Note Implementing only the CiscoProviderObserver does not do enough; the observer must also get added to the provider with provider.addObserver(). Applications must wait for a notification that the Provider is in service.


As a part of the QoS baselining effort in JTAPI, ProviderOpenCompletedEv provides the "DSCP value for Applications" to JTAPI. JTAPI sets this DSCP value for its connection with CTI, and all JTAPI messages to CTI will have this DSCP value as long as the Provider object exists.

Shutdown

When an application calls provider.shutdown(), JTAPI loses communications permanently with the Cisco Unified Communications Manager, and a ProvShutdownEv event gets delivered to the application. The application can assume that the Provider will not come up again, and the application must handle a complete shutdown.

Provider.getTerminals()

This method returns an array of terminals that are created for the devices that are administered in the user control list in the directory. Refer to the Cisco Unified Communications Manager Administration Guide to administer the user control list.

Provider.getAddresses()

This method returns an array of addresses that are created from the lines that are assigned to the devices that are administered in the user control list in the directory.

Changes to the User Control List in the Directory

If a device is added to the user control list after the JTAPI application starts, a CiscoTermCreatedEv, and the respective CiscoAddrCreatedEv, gets generated and sent to observers that are implementing the CiscoProviderObserver. In addition, applications can monitor the current registration state of the controlled devices and dynamically track the availability of these devices. The events for an in-service Address or Terminal get delivered to observers that are implementing the CiscoAddressObserver and the CiscoTerminalObserver.


Note Implementing only the observers does not do enough; the observers must also get added by address.addObserver() and, similarly, for the terminal by the terminal.addObserver() method.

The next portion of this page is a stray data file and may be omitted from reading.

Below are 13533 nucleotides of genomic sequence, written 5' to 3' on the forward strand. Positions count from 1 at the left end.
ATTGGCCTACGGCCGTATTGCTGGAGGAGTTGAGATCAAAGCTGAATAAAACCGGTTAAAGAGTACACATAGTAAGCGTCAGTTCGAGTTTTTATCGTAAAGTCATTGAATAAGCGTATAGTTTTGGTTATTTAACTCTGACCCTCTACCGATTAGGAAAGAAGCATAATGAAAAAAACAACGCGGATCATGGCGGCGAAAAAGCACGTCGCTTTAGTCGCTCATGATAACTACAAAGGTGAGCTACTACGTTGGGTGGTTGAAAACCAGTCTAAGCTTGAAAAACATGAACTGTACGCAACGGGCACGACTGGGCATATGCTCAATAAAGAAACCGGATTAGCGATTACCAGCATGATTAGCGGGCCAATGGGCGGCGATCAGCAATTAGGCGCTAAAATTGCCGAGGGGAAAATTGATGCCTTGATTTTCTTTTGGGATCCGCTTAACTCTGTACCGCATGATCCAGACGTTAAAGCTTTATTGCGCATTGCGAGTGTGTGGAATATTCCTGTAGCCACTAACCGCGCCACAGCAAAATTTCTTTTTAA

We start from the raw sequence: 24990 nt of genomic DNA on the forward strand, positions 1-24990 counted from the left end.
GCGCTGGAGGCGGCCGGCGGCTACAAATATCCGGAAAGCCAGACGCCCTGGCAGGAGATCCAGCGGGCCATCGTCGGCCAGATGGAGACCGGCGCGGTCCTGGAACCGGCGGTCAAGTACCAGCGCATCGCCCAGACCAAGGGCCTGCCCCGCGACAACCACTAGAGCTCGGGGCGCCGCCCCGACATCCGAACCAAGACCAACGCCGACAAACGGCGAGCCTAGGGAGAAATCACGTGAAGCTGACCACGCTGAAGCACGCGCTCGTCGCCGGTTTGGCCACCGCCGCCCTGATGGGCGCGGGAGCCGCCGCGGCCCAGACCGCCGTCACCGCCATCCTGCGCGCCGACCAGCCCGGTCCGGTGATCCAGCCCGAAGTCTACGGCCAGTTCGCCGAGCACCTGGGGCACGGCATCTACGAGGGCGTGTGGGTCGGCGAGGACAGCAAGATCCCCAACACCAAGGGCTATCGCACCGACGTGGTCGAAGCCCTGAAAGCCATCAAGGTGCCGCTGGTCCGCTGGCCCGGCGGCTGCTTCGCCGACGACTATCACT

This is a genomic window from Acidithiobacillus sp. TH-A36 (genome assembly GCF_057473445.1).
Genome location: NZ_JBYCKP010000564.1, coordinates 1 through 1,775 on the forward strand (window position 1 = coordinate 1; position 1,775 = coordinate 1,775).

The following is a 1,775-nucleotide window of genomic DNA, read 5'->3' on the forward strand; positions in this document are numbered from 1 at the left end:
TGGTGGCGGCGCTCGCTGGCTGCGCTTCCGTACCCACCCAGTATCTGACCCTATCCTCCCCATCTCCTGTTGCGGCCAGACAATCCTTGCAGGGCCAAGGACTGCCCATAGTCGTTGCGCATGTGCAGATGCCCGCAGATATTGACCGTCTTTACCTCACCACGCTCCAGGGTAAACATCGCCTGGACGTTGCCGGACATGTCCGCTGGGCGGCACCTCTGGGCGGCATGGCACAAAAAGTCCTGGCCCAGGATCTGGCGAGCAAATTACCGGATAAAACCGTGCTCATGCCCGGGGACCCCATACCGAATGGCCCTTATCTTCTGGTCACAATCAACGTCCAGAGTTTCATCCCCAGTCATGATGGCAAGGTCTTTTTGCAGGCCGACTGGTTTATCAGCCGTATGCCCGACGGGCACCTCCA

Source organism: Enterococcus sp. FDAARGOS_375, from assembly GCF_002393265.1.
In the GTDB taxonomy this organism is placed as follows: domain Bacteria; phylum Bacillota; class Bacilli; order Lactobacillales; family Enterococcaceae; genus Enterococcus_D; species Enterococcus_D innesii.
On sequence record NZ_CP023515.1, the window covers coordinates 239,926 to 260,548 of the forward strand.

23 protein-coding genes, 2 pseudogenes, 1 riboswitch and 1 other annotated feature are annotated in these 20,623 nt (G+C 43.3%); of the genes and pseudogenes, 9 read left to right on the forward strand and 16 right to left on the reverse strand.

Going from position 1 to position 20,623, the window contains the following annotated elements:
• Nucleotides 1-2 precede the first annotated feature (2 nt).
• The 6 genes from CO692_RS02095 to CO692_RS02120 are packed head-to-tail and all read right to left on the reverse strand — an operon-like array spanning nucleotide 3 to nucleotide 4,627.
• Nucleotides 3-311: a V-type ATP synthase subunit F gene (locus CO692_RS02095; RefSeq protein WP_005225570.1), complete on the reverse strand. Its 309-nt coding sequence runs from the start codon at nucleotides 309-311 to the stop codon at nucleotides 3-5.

Note Before invoking the call.connect() method, add a CallObserver to the address or terminal that is originating the call; otherwise, the method returns an exception.


Address and Terminal Relationships

The Cisco Unified Communications system architecture includes three fundamental types of endpoints:

Phones

Virtual devices (media termination points and route points)

Gateways

Of these endpoints, only phones and media termination points get used by using the Cisco Unified JTAPI implementation.

Cisco Unified Communications Manager allows users to configure phones to have one or more lines, dialable numbers, which multiple phones may share simultaneously, or lines can be configured for exclusive use by only one phone at a time. Each line on a phone can terminate two calls simultaneously, one of which must be on hold.

This operation acts in a similar way to the operation of the "call waiting" feature on home phones. Figure 1-2 shows two configurations: Peter and Mary share one phone line, 5001, while Paul has his own phone line, 5002.

Figure 1-2 Phone Diagram

A unique name identifies all types of Cisco Unified Communications Manager endpoints. The phone Media Access Control (MAC) address (such as, "SEP0010EB1014") identifies it, and the system administrator can assign any name to a media termination point, so long as its name is unique.

For each endpoint that a provider controls, the Cisco Unified JTAPI implementation uses the administrator-assigned name to construct a corresponding terminal object. Terminal objects in turn have one or more address objects, each of which corresponds to a line on the endpoint. Figure 1-2 "Address and Terminal Relationship" shows a graphical representation of the relationship between addresses and terminals.

Figure 1-3 Address and Terminal Relationship

If two or more endpoints share a line (DN), the corresponding address object relates to more than one terminal object.

Unobserved Addresses and Terminals

Cisco Unified JTAPI perceives calls only when a CallObserver attaches to the terminals and addresses of the provider. This means that methods such as Provider.getCalls() or Address.getConnections() will return null, even when calls exist at the address, unless a CallObserver attaches to the address. The system also requires adding a CallObserver to the address or terminal that is originating a call via the Call.connect() method.